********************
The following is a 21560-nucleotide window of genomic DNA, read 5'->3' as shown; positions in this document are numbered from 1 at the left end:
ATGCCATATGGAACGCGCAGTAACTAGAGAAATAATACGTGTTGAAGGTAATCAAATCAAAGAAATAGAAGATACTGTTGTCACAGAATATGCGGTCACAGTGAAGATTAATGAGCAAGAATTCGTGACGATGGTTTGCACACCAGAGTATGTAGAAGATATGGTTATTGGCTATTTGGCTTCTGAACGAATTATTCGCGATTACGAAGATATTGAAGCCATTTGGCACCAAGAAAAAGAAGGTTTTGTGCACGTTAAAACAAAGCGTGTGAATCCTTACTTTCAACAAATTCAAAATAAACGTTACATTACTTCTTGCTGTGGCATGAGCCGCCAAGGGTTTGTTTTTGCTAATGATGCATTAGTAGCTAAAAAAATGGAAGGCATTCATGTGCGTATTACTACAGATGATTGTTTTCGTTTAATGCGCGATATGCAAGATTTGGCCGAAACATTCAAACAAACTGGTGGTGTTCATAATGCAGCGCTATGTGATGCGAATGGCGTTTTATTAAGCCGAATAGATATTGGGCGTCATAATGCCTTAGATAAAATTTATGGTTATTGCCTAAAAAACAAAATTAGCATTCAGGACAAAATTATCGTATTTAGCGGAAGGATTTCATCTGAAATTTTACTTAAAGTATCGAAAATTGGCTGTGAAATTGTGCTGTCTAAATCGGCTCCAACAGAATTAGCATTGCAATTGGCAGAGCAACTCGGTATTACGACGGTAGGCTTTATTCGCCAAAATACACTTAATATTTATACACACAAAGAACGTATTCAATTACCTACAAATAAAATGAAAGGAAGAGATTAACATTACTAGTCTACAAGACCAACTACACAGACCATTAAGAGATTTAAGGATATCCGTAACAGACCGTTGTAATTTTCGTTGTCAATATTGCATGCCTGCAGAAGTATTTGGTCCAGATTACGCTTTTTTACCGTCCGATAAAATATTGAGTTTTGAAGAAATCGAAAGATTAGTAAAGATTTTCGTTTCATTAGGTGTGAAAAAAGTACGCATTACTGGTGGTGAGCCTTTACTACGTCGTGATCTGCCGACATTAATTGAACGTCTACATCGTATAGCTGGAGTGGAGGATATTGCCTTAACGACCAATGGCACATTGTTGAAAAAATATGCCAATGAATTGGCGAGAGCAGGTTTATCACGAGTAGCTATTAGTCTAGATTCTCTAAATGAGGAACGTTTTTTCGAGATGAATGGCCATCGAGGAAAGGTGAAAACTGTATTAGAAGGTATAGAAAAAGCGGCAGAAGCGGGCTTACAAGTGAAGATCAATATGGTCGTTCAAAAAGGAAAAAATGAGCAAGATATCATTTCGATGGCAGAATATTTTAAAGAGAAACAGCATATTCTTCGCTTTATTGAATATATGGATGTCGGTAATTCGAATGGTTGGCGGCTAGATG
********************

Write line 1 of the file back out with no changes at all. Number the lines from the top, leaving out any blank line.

The following is a 21560-nucleotide window of genomic DNA, read 5'->3' as shown; positions in this document are numbered from 1 at the left end: